We’re now many years removed from the halcyon days of Netflix’s robust movie streaming library. Even still, the company’s digital catalog continues to shrink.
According to a report by AllFlicks, Netflix had 6,494 movies and 1,609 TV shows in its U.S. catalog in January 2014. As of this week, it has 4,335 movies and 1,197 shows. That’s a 33% dip in films and a 26% drop in television shows in a bit more than two years.
Netflix didn’t respond to TIME’s request for comment.
Over the last couple of years Netflix has transformed itself from a repository for Hollywood TV and movies into a major distributor of original programming all its own. As Netflix has beefed up its original offerings, it’s let more non-exclusive content disappear from the service. The company failed to renew its deal with the movie channel Epix last fall, which meant blockbusters like The Wolf of Wall Street and World War Z were no longer available. At the same time, competitors like Hulu and Amazon have been aggressively snapping up the rights to programming, which drives up licensing costs.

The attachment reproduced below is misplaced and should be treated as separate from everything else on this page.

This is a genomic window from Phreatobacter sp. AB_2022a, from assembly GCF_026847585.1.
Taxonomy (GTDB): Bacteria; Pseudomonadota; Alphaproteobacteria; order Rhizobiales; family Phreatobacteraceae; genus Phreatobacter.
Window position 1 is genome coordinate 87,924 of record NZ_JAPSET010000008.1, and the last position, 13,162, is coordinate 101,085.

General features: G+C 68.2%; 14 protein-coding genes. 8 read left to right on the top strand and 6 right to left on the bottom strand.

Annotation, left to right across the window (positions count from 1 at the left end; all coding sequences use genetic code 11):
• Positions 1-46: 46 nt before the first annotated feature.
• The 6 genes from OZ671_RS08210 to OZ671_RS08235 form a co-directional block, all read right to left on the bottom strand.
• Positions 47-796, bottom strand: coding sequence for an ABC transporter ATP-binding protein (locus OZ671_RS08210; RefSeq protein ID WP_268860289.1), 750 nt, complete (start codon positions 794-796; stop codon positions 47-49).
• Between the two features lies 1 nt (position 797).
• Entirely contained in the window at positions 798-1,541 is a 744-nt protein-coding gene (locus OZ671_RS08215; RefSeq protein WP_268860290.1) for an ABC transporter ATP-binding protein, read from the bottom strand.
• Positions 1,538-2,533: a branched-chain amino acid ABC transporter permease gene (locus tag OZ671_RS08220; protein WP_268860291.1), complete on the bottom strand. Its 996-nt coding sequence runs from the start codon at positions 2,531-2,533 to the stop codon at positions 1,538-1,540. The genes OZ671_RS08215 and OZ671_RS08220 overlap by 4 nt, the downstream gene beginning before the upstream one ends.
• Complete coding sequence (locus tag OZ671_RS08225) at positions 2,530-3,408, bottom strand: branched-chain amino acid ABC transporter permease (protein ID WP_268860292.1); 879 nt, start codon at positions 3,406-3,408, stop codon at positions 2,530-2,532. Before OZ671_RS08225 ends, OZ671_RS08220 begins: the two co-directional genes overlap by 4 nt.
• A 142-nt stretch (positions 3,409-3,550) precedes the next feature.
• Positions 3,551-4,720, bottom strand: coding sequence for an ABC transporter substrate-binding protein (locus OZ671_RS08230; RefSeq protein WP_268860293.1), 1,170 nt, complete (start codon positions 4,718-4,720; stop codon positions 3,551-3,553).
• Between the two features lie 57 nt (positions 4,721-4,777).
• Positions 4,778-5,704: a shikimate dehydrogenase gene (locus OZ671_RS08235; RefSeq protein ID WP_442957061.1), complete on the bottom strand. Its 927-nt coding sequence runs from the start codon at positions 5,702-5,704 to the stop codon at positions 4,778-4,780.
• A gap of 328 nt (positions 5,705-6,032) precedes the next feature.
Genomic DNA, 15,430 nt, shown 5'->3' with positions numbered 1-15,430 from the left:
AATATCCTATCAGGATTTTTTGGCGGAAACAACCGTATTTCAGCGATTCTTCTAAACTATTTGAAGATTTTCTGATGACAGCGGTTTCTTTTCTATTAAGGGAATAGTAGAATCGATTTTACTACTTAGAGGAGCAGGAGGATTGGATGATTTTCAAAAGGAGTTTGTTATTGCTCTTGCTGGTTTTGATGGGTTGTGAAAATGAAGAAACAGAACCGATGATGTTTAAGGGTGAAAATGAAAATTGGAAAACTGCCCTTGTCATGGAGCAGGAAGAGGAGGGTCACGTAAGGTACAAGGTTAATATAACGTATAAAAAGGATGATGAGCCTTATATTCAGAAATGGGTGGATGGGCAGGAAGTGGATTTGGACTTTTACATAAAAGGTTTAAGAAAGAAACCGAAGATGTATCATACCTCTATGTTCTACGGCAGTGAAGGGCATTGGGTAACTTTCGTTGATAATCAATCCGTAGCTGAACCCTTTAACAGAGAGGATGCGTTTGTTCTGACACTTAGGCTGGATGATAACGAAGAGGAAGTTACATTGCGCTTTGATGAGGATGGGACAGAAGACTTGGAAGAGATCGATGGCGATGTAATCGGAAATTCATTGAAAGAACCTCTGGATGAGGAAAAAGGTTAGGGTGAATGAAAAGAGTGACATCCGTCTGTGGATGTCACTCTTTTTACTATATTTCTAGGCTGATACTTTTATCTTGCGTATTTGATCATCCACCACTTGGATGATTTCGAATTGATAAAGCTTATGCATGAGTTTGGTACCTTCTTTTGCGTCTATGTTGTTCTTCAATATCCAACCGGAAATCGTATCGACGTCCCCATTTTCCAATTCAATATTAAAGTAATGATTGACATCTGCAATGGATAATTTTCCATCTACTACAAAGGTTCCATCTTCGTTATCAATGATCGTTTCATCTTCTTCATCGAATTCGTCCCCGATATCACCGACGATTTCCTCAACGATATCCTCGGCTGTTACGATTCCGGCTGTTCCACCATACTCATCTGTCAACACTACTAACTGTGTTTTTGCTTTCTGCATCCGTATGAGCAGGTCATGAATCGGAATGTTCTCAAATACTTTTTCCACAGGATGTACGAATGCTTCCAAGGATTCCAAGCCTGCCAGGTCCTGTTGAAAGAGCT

Netflix seems comfortable with having a shrinking library. In 2015 Chief Content Officer Ted Sarandos said the company was no longer interested in licensing shows that weren’t exclusive to the platform. Instead, the company has 600 hours of original programming slated to release this year, and it’s betting that its increasingly sophisticated recommendation algorithms will be able to guide users to content they enjoy, even if there’s less to choose from overall.
So far the plan is working. In the time period of the AllFlicks study, Netflix added nearly 12 million subscribers in the U.S. alone.